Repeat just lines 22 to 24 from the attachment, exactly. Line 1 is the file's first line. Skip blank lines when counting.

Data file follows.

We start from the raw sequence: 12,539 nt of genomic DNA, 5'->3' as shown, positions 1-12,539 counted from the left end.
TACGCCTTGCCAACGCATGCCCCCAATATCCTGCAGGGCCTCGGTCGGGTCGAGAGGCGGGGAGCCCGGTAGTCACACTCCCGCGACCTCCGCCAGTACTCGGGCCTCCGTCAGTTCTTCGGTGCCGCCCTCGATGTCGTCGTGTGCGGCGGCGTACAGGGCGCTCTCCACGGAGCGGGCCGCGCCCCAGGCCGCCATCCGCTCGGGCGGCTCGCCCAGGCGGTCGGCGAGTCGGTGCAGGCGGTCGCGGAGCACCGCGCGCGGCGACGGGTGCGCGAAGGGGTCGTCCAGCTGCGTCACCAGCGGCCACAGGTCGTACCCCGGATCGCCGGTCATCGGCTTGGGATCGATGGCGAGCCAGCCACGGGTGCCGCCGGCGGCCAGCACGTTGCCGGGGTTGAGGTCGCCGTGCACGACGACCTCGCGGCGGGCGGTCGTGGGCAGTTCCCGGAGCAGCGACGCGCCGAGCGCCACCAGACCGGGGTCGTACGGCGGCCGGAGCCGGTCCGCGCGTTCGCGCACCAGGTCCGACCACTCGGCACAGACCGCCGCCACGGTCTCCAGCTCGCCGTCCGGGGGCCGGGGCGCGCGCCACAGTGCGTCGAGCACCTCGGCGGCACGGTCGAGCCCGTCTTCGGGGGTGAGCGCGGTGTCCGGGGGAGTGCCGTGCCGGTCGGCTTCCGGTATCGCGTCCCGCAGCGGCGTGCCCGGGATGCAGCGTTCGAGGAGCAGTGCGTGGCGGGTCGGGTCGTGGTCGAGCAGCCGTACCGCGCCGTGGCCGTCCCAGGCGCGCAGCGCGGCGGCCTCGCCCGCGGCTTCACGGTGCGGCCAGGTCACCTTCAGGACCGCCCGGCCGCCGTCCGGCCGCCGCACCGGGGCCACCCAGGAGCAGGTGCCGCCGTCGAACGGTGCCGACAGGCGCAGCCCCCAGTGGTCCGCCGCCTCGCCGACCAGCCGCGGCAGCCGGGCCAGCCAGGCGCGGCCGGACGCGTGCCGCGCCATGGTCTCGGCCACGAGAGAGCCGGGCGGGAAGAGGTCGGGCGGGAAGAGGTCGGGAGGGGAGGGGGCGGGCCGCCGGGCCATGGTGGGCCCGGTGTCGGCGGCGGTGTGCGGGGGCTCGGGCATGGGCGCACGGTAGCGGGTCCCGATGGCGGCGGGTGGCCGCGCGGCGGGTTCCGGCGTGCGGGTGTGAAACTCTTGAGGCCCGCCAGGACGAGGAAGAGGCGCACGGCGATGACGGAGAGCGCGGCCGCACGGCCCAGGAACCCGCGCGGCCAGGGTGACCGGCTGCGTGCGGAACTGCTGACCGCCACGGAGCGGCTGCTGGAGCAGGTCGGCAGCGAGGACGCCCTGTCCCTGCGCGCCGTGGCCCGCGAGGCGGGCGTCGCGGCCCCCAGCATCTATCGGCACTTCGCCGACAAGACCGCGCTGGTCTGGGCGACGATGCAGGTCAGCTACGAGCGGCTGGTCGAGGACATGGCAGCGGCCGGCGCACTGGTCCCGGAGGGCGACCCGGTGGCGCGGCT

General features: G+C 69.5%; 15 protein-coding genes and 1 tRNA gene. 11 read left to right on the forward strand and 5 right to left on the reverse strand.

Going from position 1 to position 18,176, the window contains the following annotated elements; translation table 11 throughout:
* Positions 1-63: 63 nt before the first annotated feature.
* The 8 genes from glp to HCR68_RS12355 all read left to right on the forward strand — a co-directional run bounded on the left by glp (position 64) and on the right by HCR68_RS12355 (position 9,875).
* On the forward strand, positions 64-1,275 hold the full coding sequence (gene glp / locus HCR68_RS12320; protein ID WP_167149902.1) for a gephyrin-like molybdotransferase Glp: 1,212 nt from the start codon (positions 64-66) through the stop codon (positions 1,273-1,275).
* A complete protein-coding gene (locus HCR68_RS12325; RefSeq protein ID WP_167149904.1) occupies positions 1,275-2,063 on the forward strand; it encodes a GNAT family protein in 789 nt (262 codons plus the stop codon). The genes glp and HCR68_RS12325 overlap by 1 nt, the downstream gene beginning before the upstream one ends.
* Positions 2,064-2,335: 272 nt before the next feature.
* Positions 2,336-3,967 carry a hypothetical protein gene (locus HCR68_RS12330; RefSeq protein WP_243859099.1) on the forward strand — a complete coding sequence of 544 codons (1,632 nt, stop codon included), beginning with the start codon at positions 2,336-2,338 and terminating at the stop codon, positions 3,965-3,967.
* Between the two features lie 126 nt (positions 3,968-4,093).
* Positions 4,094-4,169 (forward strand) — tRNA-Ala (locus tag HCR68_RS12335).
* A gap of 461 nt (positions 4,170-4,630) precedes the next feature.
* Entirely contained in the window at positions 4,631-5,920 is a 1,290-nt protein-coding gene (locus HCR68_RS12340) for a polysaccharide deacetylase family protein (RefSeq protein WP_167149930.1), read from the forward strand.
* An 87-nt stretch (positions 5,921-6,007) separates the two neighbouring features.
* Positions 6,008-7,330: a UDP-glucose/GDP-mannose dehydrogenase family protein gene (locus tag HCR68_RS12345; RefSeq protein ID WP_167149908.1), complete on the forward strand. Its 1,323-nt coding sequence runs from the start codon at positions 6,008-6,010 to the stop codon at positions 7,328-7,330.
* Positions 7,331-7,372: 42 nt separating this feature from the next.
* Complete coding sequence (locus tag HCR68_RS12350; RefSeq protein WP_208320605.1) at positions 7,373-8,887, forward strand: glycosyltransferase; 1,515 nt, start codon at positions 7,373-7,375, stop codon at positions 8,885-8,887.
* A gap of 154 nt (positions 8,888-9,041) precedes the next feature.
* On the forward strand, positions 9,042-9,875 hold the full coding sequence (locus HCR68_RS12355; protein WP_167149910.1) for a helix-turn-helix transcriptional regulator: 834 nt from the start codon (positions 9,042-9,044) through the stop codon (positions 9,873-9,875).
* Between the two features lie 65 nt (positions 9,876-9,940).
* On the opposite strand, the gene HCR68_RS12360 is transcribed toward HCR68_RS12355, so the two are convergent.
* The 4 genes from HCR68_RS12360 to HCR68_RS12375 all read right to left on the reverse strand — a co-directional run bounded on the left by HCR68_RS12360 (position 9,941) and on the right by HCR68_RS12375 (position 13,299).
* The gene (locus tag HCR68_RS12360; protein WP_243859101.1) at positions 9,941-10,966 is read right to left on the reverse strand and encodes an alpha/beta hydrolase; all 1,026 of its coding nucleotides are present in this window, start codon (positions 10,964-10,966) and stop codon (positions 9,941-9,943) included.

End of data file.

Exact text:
* On the opposite strand, the gene HCR68_RS12360 is transcribed toward HCR68_RS12355, so the two are convergent.
* The 4 genes from HCR68_RS12360 to HCR68_RS12375 all read right to left on the reverse strand — a co-directional run bounded on the left by HCR68_RS12360 (position 9,941) and on the right by HCR68_RS12375 (position 13,299).
* The gene (locus tag HCR68_RS12360; protein WP_243859101.1) at positions 9,941-10,966 is read right to left on the reverse strand and encodes an alpha/beta hydrolase; all 1,026 of its coding nucleotides are present in this window, start codon (positions 10,964-10,966) and stop codon (positions 9,941-9,943) included.